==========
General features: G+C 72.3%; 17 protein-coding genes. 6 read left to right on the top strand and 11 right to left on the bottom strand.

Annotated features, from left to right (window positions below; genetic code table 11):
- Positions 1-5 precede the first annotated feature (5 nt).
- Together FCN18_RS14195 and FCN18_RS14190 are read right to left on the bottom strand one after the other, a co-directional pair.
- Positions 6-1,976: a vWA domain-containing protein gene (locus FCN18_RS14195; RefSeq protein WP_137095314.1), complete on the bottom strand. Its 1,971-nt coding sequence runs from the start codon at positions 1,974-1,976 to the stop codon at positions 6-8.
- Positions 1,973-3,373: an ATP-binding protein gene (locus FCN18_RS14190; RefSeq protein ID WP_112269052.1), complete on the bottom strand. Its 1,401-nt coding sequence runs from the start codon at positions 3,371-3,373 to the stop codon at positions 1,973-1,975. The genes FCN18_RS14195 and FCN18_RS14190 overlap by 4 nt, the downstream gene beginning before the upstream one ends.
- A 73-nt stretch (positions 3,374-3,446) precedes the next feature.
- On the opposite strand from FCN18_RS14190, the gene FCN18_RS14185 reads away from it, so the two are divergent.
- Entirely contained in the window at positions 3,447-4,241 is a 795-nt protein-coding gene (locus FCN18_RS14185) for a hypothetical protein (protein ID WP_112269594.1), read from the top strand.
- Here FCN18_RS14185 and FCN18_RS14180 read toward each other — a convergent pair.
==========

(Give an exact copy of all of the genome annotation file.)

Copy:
General features: G+C 72.3%; 17 protein-coding genes. 6 read left to right on the top strand and 11 right to left on the bottom strand.

Annotated features, from left to right (window positions below; genetic code table 11):
- Positions 1-5 precede the first annotated feature (5 nt).
- Together FCN18_RS14195 and FCN18_RS14190 are read right to left on the bottom strand one after the other, a co-directional pair.
- Positions 6-1,976: a vWA domain-containing protein gene (locus FCN18_RS14195; RefSeq protein WP_137095314.1), complete on the bottom strand. Its 1,971-nt coding sequence runs from the start codon at positions 1,974-1,976 to the stop codon at positions 6-8.
- Positions 1,973-3,373: an ATP-binding protein gene (locus FCN18_RS14190; RefSeq protein ID WP_112269052.1), complete on the bottom strand. Its 1,401-nt coding sequence runs from the start codon at positions 3,371-3,373 to the stop codon at positions 1,973-1,975. The genes FCN18_RS14195 and FCN18_RS14190 overlap by 4 nt, the downstream gene beginning before the upstream one ends.
- A 73-nt stretch (positions 3,374-3,446) precedes the next feature.
- On the opposite strand from FCN18_RS14190, the gene FCN18_RS14185 reads away from it, so the two are divergent.
- Entirely contained in the window at positions 3,447-4,241 is a 795-nt protein-coding gene (locus FCN18_RS14185) for a hypothetical protein (protein ID WP_112269594.1), read from the top strand.
- Here FCN18_RS14185 and FCN18_RS14180 read toward each other — a convergent pair.